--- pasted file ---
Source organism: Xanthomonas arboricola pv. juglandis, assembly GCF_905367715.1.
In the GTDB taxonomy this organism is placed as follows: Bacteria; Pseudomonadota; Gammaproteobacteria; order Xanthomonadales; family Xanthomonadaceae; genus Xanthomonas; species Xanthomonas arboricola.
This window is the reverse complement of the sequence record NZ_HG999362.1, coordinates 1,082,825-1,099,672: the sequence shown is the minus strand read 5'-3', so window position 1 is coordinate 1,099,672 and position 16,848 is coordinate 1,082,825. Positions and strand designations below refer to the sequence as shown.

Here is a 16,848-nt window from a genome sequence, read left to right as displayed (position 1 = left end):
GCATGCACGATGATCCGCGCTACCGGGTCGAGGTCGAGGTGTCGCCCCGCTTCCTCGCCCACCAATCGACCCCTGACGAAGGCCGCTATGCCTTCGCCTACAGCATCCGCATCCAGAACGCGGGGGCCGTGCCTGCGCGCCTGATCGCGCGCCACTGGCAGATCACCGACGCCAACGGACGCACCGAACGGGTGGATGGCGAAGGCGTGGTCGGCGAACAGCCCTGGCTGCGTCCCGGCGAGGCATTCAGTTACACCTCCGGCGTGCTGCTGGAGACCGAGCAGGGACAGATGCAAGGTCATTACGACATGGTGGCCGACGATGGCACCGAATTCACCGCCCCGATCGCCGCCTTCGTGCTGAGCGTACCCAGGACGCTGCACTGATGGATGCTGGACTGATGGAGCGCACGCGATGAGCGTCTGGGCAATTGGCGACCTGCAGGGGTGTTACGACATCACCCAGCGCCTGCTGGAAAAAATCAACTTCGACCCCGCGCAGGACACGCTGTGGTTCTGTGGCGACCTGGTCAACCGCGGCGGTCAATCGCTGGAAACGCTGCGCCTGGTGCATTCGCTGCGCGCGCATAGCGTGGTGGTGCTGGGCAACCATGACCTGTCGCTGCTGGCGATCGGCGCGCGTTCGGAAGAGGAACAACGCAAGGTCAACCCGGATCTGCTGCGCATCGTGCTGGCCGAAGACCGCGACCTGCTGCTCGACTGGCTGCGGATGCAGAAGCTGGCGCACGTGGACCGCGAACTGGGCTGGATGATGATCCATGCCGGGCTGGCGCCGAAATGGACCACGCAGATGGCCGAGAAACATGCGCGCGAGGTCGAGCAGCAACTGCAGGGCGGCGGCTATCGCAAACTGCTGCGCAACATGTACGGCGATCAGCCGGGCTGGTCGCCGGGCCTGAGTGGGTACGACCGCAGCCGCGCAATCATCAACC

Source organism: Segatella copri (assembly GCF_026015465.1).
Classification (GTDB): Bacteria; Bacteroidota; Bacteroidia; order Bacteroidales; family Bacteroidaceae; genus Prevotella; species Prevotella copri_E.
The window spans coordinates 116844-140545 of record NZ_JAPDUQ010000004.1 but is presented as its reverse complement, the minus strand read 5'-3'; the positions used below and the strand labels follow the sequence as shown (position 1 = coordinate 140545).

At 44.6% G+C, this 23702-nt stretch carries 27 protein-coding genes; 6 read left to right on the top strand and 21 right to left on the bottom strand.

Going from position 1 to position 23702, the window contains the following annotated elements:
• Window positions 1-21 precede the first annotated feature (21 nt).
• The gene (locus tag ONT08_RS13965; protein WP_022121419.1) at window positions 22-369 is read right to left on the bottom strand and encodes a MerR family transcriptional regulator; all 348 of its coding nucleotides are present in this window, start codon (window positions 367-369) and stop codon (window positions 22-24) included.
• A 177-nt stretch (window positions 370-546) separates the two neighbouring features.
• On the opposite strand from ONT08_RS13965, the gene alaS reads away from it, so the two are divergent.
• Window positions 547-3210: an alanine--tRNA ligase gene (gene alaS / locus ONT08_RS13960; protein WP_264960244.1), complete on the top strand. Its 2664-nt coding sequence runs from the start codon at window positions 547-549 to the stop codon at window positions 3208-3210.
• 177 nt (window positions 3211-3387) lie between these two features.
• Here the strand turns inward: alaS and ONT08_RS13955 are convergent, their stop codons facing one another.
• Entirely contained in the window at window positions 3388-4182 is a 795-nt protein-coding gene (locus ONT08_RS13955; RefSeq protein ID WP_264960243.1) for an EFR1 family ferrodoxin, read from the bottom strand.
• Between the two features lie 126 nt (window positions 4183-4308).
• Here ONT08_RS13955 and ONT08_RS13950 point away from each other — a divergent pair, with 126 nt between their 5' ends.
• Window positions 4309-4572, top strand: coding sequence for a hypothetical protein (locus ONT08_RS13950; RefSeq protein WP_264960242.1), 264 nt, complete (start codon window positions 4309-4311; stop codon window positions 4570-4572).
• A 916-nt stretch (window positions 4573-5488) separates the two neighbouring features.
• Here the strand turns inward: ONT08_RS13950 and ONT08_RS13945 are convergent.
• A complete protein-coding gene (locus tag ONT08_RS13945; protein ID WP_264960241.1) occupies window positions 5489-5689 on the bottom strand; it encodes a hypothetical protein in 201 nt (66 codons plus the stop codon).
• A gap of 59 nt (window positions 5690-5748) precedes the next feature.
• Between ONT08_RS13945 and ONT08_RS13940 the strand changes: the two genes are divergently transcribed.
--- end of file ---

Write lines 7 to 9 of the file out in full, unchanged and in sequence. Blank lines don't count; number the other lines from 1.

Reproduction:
Classification (GTDB): Bacteria; Bacteroidota; Bacteroidia; order Bacteroidales; family Bacteroidaceae; genus Prevotella; species Prevotella copri_E.
The window spans coordinates 116844-140545 of record NZ_JAPDUQ010000004.1 but is presented as its reverse complement, the minus strand read 5'-3'; the positions used below and the strand labels follow the sequence as shown (position 1 = coordinate 140545).

At 44.6% G+C, this 23702-nt stretch carries 27 protein-coding genes; 6 read left to right on the top strand and 21 right to left on the bottom strand.